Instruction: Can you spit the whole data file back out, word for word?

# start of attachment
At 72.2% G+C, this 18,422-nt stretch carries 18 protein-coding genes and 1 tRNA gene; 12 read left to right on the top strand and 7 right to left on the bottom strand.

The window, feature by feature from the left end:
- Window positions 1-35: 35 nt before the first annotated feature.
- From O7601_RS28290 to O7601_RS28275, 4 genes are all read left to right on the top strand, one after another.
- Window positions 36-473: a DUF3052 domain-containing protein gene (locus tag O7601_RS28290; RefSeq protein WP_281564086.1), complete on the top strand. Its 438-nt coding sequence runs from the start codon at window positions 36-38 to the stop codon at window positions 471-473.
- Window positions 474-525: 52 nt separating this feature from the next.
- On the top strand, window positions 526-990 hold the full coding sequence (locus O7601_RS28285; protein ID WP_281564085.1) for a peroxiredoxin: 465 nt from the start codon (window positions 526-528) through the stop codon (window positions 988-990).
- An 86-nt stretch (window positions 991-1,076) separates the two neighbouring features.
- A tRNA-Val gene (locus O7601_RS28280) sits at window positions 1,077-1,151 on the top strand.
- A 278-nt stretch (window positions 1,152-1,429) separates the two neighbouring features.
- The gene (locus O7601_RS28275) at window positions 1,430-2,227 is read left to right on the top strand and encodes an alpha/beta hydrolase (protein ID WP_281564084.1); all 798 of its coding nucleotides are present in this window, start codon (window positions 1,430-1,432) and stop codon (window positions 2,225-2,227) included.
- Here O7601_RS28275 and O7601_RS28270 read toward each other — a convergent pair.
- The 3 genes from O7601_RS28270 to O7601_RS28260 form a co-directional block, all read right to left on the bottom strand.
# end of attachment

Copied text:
At 72.2% G+C, this 18,422-nt stretch carries 18 protein-coding genes and 1 tRNA gene; 12 read left to right on the top strand and 7 right to left on the bottom strand.

The window, feature by feature from the left end:
- Window positions 1-35: 35 nt before the first annotated feature.
- From O7601_RS28290 to O7601_RS28275, 4 genes are all read left to right on the top strand, one after another.
- Window positions 36-473: a DUF3052 domain-containing protein gene (locus tag O7601_RS28290; RefSeq protein WP_281564086.1), complete on the top strand. Its 438-nt coding sequence runs from the start codon at window positions 36-38 to the stop codon at window positions 471-473.
- Window positions 474-525: 52 nt separating this feature from the next.
- On the top strand, window positions 526-990 hold the full coding sequence (locus O7601_RS28285; protein ID WP_281564085.1) for a peroxiredoxin: 465 nt from the start codon (window positions 526-528) through the stop codon (window positions 988-990).
- An 86-nt stretch (window positions 991-1,076) separates the two neighbouring features.
- A tRNA-Val gene (locus O7601_RS28280) sits at window positions 1,077-1,151 on the top strand.
- A 278-nt stretch (window positions 1,152-1,429) separates the two neighbouring features.
- The gene (locus O7601_RS28275) at window positions 1,430-2,227 is read left to right on the top strand and encodes an alpha/beta hydrolase (protein ID WP_281564084.1); all 798 of its coding nucleotides are present in this window, start codon (window positions 1,430-1,432) and stop codon (window positions 2,225-2,227) included.
- Here O7601_RS28275 and O7601_RS28270 read toward each other — a convergent pair.
- The 3 genes from O7601_RS28270 to O7601_RS28260 form a co-directional block, all read right to left on the bottom strand.